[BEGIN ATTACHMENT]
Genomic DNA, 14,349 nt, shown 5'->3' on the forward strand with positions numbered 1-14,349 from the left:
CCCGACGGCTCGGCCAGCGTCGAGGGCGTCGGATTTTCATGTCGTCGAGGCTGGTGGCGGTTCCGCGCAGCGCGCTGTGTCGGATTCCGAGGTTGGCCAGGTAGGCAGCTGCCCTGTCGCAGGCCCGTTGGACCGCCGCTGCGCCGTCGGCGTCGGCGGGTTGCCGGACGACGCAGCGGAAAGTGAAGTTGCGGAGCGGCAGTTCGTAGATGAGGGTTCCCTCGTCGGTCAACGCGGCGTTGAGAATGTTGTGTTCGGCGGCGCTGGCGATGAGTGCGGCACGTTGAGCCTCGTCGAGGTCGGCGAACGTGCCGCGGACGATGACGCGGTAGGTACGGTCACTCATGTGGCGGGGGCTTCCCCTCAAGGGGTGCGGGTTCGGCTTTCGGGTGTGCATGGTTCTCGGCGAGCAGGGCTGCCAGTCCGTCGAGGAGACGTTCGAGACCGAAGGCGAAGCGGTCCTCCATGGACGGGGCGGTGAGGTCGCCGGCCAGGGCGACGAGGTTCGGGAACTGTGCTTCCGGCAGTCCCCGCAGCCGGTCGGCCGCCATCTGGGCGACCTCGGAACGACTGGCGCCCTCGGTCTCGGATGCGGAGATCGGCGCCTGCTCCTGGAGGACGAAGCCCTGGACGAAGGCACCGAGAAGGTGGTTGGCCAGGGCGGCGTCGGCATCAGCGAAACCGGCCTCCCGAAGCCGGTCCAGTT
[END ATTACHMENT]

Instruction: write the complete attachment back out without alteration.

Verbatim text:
Genomic DNA, 14,349 nt, shown 5'->3' on the forward strand with positions numbered 1-14,349 from the left:
CCCGACGGCTCGGCCAGCGTCGAGGGCGTCGGATTTTCATGTCGTCGAGGCTGGTGGCGGTTCCGCGCAGCGCGCTGTGTCGGATTCCGAGGTTGGCCAGGTAGGCAGCTGCCCTGTCGCAGGCCCGTTGGACCGCCGCTGCGCCGTCGGCGTCGGCGGGTTGCCGGACGACGCAGCGGAAAGTGAAGTTGCGGAGCGGCAGTTCGTAGATGAGGGTTCCCTCGTCGGTCAACGCGGCGTTGAGAATGTTGTGTTCGGCGGCGCTGGCGATGAGTGCGGCACGTTGAGCCTCGTCGAGGTCGGCGAACGTGCCGCGGACGATGACGCGGTAGGTACGGTCACTCATGTGGCGGGGGCTTCCCCTCAAGGGGTGCGGGTTCGGCTTTCGGGTGTGCATGGTTCTCGGCGAGCAGGGCTGCCAGTCCGTCGAGGAGACGTTCGAGACCGAAGGCGAAGCGGTCCTCCATGGACGGGGCGGTGAGGTCGCCGGCCAGGGCGACGAGGTTCGGGAACTGTGCTTCCGGCAGTCCCCGCAGCCGGTCGGCCGCCATCTGGGCGACCTCGGAACGACTGGCGCCCTCGGTCTCGGATGCGGAGATCGGCGCCTGCTCCTGGAGGACGAAGCCCTGGACGAAGGCACCGAGAAGGTGGTTGGCCAGGGCGGCGTCGGCATCAGCGAAACCGGCCTCCCGAAGCCGGTCCAGTT